Coffee, like written language, is a vital and definitive element of human civilization. From the foxholes of Bastogne during WWII to the Starbucks that stood for seven years in China's 587-year-old imperial palace, wherever there are people, there is coffee nearby.
According to legend, 9th Century Ethiopian shepherds were the first to observe coffee's benevolent power. When their goats happened upon some wild coffee berries, they ate them and began to dance. No myth has ever resonated with me as powerfully as this one. Coffee makes my brain dance just like it did those Ethiopian goats. I drink a cup and my brain becomes a pulsating discotheque with millions of little neurons holding synapses and twirling around my cerebral cortex.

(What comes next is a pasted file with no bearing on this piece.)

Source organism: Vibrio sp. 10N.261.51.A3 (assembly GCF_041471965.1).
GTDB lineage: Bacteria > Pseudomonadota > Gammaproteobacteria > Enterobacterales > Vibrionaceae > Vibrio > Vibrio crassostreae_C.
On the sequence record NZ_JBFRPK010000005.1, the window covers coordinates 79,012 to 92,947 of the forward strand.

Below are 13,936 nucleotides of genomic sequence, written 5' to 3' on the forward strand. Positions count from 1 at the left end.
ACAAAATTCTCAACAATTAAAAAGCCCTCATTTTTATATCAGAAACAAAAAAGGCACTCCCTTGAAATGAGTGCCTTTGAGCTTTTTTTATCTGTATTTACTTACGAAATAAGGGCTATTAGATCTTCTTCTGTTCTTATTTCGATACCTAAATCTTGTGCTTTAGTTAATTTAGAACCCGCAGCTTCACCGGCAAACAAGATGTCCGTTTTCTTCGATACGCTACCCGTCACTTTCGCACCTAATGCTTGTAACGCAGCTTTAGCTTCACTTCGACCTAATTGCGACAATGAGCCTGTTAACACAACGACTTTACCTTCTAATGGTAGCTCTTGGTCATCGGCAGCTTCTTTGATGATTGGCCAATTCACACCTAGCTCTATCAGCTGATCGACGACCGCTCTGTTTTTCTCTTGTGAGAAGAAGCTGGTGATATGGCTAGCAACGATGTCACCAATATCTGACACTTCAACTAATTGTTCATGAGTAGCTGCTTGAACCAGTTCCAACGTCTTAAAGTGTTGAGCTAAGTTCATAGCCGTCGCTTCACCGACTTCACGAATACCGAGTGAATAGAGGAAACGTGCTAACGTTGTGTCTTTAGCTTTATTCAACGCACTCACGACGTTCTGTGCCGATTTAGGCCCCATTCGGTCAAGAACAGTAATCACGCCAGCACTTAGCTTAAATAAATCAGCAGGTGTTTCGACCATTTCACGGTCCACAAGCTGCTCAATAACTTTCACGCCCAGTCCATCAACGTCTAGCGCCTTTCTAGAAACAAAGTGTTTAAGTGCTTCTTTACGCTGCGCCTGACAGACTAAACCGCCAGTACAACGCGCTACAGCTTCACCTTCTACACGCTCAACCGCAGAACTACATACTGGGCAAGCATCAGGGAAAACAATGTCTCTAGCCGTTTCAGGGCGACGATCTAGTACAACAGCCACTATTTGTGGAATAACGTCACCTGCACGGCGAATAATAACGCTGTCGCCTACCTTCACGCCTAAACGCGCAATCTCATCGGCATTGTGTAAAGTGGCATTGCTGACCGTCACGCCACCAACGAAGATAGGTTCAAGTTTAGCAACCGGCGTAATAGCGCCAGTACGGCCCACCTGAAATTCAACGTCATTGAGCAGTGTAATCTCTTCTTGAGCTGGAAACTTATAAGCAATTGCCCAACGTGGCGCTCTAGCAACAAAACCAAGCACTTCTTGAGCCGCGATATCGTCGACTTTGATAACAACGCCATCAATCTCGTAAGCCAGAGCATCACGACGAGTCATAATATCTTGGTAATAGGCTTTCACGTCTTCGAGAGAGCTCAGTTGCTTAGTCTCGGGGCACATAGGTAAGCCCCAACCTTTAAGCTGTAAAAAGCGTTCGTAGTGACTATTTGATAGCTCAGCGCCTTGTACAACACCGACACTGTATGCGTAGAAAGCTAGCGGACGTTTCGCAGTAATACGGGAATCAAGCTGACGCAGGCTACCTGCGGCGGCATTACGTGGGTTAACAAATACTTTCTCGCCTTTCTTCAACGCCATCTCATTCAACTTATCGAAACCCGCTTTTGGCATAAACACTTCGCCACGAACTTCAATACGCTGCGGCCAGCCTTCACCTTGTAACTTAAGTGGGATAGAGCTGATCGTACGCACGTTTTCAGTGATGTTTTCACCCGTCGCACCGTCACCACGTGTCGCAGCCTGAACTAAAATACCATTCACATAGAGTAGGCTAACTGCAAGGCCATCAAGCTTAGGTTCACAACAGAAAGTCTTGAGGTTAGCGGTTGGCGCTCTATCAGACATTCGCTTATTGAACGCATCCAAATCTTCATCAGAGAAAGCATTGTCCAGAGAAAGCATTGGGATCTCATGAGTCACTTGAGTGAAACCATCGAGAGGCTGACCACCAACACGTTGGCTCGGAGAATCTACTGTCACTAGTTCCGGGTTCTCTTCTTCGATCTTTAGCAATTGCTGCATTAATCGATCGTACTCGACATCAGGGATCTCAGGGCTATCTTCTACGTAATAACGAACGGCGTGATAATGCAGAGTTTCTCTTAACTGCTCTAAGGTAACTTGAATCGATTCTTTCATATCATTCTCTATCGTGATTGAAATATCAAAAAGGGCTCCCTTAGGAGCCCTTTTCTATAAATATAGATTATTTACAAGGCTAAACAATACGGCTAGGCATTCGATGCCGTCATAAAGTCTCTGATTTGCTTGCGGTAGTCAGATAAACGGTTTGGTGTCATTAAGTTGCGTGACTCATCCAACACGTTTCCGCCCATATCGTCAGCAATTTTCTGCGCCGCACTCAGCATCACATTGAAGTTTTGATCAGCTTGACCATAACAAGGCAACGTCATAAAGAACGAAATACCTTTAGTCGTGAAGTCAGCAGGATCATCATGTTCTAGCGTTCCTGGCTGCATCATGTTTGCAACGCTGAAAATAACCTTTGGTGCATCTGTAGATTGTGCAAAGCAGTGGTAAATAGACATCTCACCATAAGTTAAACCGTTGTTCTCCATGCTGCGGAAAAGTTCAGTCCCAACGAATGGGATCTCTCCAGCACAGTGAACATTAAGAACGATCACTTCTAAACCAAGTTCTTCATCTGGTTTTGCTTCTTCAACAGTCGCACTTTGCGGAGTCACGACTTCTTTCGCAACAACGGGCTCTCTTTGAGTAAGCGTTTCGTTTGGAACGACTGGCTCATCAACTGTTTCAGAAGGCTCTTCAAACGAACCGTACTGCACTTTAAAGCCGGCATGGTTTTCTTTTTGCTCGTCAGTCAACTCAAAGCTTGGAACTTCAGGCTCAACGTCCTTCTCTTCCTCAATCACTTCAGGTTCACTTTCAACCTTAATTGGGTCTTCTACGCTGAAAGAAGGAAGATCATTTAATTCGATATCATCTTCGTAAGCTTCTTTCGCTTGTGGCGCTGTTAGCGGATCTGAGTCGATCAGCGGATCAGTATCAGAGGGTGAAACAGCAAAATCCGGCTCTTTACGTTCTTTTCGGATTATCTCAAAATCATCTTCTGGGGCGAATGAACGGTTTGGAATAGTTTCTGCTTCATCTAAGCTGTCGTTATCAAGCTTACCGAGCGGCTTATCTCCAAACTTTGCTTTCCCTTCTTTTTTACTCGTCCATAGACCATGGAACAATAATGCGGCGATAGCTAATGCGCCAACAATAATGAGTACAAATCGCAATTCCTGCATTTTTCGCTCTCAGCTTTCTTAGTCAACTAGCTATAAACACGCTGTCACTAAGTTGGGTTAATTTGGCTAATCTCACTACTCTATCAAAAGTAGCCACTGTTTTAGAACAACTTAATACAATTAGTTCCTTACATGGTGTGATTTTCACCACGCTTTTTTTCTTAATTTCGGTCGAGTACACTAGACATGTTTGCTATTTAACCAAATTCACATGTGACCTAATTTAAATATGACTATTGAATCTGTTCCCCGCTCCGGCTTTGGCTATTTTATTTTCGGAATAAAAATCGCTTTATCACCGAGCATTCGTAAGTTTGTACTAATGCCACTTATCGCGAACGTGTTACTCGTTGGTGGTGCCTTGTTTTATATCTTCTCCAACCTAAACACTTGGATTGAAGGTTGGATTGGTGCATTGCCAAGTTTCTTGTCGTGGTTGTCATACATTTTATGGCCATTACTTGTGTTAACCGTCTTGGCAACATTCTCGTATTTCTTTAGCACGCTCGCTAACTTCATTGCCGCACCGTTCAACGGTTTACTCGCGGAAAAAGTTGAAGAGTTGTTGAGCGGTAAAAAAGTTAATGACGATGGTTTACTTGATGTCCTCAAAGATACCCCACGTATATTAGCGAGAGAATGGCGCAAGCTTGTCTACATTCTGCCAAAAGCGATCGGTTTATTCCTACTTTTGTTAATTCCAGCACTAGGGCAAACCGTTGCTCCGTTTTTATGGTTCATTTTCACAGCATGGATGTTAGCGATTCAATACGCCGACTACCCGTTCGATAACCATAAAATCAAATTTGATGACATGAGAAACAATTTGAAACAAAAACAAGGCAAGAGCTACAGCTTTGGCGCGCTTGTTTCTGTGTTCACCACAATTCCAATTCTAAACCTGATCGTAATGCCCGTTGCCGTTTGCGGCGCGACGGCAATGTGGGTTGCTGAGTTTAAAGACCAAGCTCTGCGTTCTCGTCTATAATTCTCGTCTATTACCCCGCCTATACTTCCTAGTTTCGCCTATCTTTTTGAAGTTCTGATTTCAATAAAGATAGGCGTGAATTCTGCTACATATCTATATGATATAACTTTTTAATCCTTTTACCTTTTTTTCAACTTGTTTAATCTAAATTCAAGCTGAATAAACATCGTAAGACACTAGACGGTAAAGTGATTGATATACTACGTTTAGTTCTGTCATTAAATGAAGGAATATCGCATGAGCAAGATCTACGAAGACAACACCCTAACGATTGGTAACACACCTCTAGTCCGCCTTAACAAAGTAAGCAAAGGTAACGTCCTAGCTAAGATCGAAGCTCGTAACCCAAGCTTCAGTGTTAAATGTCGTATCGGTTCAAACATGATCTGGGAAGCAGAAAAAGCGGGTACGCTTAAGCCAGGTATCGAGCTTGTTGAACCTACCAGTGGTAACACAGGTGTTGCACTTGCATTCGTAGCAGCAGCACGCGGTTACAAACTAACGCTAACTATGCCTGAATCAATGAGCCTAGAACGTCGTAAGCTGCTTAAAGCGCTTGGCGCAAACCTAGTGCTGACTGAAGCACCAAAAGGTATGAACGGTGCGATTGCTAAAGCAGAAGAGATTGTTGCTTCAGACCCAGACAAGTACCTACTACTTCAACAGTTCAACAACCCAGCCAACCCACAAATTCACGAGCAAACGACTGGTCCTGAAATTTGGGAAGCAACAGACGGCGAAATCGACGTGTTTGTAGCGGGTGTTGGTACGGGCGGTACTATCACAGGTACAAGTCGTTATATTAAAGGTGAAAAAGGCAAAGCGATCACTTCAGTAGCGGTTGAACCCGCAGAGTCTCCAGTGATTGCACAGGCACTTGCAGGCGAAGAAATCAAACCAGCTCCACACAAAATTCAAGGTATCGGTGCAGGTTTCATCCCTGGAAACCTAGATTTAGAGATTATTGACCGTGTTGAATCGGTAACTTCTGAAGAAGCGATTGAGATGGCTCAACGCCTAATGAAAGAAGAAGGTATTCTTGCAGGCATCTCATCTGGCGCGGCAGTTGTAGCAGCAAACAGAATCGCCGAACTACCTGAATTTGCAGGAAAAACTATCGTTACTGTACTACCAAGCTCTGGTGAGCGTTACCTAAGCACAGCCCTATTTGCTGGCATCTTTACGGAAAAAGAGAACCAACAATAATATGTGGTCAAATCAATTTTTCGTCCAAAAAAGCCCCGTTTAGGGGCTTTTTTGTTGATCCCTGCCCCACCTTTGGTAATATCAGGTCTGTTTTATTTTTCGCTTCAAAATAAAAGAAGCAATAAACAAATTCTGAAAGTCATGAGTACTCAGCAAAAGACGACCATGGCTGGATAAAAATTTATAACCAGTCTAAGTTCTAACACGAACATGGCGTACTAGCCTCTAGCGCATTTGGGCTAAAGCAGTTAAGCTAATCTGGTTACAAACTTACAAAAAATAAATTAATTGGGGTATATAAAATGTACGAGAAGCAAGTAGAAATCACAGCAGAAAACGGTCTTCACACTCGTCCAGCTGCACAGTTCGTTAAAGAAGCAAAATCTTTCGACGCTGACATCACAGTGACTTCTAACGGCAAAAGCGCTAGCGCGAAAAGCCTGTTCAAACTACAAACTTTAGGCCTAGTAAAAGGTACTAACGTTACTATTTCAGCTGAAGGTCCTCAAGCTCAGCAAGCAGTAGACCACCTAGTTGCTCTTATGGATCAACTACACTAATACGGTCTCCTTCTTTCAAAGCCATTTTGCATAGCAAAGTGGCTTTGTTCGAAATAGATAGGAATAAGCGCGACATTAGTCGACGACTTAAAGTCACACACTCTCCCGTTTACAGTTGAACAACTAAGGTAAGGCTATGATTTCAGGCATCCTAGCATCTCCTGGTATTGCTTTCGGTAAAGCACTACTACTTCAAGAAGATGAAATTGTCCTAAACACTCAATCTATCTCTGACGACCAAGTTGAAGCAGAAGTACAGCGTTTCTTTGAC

If you're still reading, you're probably wondering why I'm extolling coffee's virtues. You may be thinking it's because I've had too much today. Nothing could be further from the truth.
I dragged myself out of bed at five this morning to drive to Miami. On my way to 275-S, I swung by Dunkin' Donuts for, of course, a cup of coffee. By the time I was over the Skyway, it was cool enough to sip. By the time I got to Naples, I'd killed it. Half-way across Alligator Alley, I felt like I needed to die. My skin was clammy, my back, head and hair ached and I could hardly keep my eyes open. That's when it hit me: Decaf.